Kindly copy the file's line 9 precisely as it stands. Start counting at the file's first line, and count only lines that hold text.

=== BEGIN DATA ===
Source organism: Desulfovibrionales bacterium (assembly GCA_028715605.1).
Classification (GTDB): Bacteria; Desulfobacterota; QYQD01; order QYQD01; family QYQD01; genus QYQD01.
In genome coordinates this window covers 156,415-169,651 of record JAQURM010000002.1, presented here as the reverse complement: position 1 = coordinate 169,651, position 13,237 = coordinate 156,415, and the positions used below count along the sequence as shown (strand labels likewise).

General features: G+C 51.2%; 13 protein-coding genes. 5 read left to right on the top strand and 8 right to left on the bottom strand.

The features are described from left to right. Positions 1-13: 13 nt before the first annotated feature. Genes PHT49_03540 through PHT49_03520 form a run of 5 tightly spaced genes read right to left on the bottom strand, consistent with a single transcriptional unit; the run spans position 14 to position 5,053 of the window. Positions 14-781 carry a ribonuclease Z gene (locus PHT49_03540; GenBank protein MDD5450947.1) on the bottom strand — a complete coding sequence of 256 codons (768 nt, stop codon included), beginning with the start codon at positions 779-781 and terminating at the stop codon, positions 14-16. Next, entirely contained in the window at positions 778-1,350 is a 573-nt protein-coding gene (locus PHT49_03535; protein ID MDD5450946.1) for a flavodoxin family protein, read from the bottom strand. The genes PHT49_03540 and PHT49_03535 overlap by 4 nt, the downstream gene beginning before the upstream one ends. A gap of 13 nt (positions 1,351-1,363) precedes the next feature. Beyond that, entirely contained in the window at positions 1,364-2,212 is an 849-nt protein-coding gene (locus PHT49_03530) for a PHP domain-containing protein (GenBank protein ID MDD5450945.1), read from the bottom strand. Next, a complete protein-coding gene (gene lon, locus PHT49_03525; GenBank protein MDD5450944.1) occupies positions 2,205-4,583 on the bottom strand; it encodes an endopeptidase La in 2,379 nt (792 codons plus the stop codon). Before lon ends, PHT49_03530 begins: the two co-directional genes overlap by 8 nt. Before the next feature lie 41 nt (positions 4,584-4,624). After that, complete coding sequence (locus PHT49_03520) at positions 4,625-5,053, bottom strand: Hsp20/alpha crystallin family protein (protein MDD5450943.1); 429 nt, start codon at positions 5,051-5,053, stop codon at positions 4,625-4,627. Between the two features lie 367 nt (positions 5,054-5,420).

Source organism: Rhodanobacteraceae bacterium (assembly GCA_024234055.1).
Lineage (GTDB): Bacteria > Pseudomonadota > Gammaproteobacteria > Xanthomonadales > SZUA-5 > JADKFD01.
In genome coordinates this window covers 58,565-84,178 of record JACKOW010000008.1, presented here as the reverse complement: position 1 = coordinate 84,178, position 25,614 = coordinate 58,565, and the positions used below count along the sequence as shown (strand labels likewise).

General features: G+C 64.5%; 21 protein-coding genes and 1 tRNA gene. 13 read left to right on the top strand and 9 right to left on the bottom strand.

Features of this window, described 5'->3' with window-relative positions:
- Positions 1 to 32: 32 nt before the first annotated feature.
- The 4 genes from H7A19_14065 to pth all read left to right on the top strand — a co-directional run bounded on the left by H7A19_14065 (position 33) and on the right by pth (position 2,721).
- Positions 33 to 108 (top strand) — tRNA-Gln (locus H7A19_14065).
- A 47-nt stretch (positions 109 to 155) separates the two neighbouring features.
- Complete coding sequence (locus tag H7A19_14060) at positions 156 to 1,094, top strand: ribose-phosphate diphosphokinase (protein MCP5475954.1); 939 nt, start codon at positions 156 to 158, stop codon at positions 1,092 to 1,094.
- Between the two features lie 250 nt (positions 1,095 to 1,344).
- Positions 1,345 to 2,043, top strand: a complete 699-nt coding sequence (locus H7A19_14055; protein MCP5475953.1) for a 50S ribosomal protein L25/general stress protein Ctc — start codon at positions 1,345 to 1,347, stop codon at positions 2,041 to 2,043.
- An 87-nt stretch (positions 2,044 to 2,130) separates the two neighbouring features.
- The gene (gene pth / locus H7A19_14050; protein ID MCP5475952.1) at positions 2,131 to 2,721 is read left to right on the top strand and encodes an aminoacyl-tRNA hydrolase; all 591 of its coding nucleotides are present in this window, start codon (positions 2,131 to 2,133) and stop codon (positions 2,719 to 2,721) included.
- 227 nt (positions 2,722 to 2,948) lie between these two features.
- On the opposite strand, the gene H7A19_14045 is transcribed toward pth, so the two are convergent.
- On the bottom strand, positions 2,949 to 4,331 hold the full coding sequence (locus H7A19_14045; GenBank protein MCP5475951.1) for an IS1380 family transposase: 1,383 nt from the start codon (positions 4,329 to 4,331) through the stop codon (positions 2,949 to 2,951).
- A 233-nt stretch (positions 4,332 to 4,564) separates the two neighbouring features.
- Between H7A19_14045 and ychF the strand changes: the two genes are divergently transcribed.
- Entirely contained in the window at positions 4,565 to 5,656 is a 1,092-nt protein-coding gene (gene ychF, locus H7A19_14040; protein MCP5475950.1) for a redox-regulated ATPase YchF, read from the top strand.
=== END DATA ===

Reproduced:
General features: G+C 64.5%; 21 protein-coding genes and 1 tRNA gene. 13 read left to right on the top strand and 9 right to left on the bottom strand.